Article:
In 1989, Dennis Horton, winemaker and founder of Horton Winery in Gordonsville, north of Charlottesville, planted the first Viognier vines in Virginia.
Best known as the aromatic white grape of the Condrieu appellation in the northern Rhône Region of France, Virginia’s first Viognier vines came from California’s Napa Valley.
Horton’s initial planting of Viognier included five acres at the Berry Hill Vineyard with cuttings sourced from La Jota Vineyard located on Howell Mountain in northeast Napa Valley and eight acres planted with cuttings from Pete Minor’s Ritchie Creek Vineyard across the valley on Spring Mountain.
“The first vintage [of Viognier] was 1992 but it was the 1993 that created the buzz,” says Mike Heny, winemaker at Horton Vineyards. “It was a great vintage in Virginia that coincided with the peaking of interest in Rhône varieties in California. The wine received high scores from Parker (reviewed by Pierre Rovani) and caused a big splash at the Hospice du Rhône.”
Horton’s early success with Viognier prompted other Virginia winegrowers to start planting the grape.
Today, Viognier is the fifth most planted grape variety in the state with 259 bearing acres under vine (and 82 non-bearing acres). About 80 Virginia wineries offer a Viognier.
Because of the growing popularity and potential for differentiation, the Virginia Wine Board designated Viognier the state’s official grape for national branding purposes in May 2011 (nevermind that milk is the official beverage of Virginia).
Viognier is popular with consumers but can be a headache for growers because it’s prone to diseases like powdery mildew and significant yield fluctuations.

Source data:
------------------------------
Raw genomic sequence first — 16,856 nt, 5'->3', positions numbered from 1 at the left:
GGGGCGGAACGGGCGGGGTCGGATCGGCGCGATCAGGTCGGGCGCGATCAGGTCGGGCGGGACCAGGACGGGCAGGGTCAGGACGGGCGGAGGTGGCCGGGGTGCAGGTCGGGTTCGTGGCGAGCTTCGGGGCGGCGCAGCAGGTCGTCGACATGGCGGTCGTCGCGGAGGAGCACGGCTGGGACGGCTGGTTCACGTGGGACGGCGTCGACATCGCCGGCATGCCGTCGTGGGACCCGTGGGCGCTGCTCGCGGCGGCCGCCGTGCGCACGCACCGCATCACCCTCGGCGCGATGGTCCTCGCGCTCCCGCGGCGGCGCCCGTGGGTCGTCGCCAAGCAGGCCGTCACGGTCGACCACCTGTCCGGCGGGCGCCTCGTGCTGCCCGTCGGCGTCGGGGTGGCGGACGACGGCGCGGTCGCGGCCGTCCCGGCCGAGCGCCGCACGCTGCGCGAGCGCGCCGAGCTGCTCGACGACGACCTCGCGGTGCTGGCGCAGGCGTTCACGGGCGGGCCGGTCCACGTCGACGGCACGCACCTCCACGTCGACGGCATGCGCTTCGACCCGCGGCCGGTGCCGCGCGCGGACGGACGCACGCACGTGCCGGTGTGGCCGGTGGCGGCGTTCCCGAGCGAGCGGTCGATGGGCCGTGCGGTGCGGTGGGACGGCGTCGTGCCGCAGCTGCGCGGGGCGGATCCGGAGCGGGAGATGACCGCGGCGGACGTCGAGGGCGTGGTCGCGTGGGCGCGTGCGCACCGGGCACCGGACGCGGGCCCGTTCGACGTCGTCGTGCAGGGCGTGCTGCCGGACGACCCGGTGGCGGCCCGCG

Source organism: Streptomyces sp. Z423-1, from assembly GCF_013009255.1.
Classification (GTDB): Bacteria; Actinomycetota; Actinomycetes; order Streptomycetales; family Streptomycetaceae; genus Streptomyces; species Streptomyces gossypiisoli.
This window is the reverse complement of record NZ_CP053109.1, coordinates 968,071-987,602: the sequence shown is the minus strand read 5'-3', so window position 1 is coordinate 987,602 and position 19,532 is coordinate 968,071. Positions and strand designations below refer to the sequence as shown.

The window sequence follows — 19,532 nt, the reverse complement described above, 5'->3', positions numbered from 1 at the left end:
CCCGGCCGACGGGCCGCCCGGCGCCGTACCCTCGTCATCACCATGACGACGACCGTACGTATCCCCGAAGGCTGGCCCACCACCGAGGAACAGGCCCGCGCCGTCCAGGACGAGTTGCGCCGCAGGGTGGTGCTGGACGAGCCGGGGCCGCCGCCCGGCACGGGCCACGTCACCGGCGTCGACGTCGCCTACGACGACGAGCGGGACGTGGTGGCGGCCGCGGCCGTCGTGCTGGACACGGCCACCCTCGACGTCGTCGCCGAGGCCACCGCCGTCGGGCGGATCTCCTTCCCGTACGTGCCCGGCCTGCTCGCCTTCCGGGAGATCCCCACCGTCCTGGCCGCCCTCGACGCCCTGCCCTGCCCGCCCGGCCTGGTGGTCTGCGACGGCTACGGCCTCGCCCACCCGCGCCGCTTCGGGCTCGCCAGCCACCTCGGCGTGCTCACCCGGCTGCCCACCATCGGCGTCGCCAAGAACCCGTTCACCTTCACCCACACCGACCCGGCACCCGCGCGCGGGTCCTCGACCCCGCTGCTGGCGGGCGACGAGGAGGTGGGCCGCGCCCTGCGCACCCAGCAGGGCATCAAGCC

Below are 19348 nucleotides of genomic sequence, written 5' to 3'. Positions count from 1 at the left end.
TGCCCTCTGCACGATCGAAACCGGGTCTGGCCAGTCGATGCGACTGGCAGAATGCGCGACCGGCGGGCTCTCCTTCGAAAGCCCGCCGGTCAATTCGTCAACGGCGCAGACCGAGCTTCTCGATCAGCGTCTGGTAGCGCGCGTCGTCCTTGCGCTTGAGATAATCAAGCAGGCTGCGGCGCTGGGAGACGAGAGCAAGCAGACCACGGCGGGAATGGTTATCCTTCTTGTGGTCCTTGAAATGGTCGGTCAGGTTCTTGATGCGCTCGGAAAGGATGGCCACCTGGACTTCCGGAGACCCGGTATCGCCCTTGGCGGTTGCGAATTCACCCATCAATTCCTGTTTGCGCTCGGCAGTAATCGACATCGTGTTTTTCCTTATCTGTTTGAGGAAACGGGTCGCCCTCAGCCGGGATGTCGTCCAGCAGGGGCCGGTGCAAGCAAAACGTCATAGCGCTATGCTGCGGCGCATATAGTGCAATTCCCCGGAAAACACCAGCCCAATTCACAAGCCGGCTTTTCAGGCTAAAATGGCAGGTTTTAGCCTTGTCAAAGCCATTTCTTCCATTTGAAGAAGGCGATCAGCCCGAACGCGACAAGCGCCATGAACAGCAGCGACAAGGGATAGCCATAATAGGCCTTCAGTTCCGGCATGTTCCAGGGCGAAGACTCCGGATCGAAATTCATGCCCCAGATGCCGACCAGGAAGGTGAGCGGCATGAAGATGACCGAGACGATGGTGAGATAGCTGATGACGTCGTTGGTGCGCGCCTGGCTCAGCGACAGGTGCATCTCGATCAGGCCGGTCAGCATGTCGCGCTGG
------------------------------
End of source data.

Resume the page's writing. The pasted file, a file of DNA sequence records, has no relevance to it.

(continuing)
Beginning with the rain-soaked 2011 harvest, several recent vintages have been challenging for Viognier and the total tons harvested have fluctuated significantly across the state.
Virginia Viognier fans will be glad to know that 2015 was a great year for the state’s official grape (and for most grape varieties); winemakers across the state reported excellent yields and fruit quality.
“Compared to prior years we made a lot of Viognier this year,” says Jordan Harris, general manager and winemaker at Tarara Winery in Loudoun County. “In 2014 we processed 6 tons (about 360 cases) and this year about 75 tons (about 4500 cases). A lot of [Viognier] fruit came from our Nevaeh vineyard for the first time in a while. No frost, no cold issues and a new planting a started to yield fruit.”
Following are a few of my favorite Virginia Viogniers from a recent tasting:
Veritas Vineyards 2015 Viognier
Made from grapes grown in the Shenandoah Valley, the 2015 is 100% Viognier aged in stainless steel tanks. Winemaker Emily Pelton consistently makes one of the top Viogniers in the state; the 2015 may be her best yet that showcases the potential of this grape in Virginia. Bright gold color in the glass, this Viognier is fresh and vibrant; offering notes of peach, honeysuckle and white flowers with a lovely waxy-peach texture in the mouth. Rich without being cloying. Excellent balance. Delicious! This wine will be even better in five years. Would be great paired with thai food. Hat tip Lucinda Smith for providing my first taste of this beautiful wine in May.